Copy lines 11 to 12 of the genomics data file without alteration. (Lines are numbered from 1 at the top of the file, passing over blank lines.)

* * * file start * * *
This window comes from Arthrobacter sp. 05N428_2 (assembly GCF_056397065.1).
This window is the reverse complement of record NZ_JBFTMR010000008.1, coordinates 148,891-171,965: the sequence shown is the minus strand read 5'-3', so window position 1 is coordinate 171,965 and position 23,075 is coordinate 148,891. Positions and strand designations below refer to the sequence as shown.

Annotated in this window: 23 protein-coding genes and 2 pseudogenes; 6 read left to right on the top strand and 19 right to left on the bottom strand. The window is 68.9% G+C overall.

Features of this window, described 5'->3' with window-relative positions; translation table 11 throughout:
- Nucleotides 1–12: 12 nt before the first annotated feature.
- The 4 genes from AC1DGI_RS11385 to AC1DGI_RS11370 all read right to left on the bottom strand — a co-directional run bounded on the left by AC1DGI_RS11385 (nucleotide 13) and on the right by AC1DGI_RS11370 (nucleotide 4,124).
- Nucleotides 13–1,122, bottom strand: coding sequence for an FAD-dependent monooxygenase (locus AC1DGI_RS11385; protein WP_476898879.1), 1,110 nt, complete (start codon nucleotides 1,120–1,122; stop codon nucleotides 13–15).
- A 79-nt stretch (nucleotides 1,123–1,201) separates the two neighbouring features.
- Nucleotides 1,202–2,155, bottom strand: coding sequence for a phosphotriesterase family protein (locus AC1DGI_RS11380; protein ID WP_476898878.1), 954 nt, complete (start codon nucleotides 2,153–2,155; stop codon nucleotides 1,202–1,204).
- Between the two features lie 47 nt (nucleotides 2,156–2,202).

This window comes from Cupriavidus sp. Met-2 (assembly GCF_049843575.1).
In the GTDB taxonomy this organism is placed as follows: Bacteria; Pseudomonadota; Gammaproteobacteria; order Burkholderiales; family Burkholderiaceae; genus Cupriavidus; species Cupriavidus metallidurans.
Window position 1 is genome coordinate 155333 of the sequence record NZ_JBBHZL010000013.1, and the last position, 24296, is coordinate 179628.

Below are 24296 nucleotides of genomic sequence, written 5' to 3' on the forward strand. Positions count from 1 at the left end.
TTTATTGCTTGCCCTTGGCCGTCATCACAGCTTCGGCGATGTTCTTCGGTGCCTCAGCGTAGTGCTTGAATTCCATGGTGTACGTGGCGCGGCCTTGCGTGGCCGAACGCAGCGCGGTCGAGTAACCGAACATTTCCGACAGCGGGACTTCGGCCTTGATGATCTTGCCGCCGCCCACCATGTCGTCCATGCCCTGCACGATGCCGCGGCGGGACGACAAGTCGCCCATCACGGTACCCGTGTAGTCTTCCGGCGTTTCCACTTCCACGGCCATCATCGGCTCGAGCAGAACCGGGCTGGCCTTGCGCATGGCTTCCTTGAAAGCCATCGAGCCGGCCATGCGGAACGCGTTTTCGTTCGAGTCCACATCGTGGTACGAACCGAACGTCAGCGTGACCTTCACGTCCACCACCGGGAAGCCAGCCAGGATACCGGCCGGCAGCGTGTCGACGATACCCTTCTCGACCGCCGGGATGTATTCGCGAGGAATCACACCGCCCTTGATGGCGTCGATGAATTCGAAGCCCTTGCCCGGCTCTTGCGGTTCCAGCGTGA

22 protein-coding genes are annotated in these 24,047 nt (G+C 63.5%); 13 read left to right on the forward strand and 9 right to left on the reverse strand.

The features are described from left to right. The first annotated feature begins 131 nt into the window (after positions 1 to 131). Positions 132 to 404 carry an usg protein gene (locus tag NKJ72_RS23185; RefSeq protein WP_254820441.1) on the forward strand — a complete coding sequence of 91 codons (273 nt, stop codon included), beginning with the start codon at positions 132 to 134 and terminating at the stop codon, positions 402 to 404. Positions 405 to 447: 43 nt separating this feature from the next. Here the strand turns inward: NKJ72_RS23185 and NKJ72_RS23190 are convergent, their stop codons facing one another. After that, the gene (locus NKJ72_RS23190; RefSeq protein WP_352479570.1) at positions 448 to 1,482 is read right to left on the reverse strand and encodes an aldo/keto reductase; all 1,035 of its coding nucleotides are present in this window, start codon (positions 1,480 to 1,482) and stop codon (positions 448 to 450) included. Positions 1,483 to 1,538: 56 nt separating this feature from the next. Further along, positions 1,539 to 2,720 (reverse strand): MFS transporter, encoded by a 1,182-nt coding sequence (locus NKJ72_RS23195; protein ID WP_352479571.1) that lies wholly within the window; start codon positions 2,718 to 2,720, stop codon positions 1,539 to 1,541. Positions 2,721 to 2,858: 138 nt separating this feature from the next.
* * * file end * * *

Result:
This window comes from Cupriavidus sp. Met-2 (assembly GCF_049843575.1).
In the GTDB taxonomy this organism is placed as follows: Bacteria; Pseudomonadota; Gammaproteobacteria; order Burkholderiales; family Burkholderiaceae; genus Cupriavidus; species Cupriavidus metallidurans.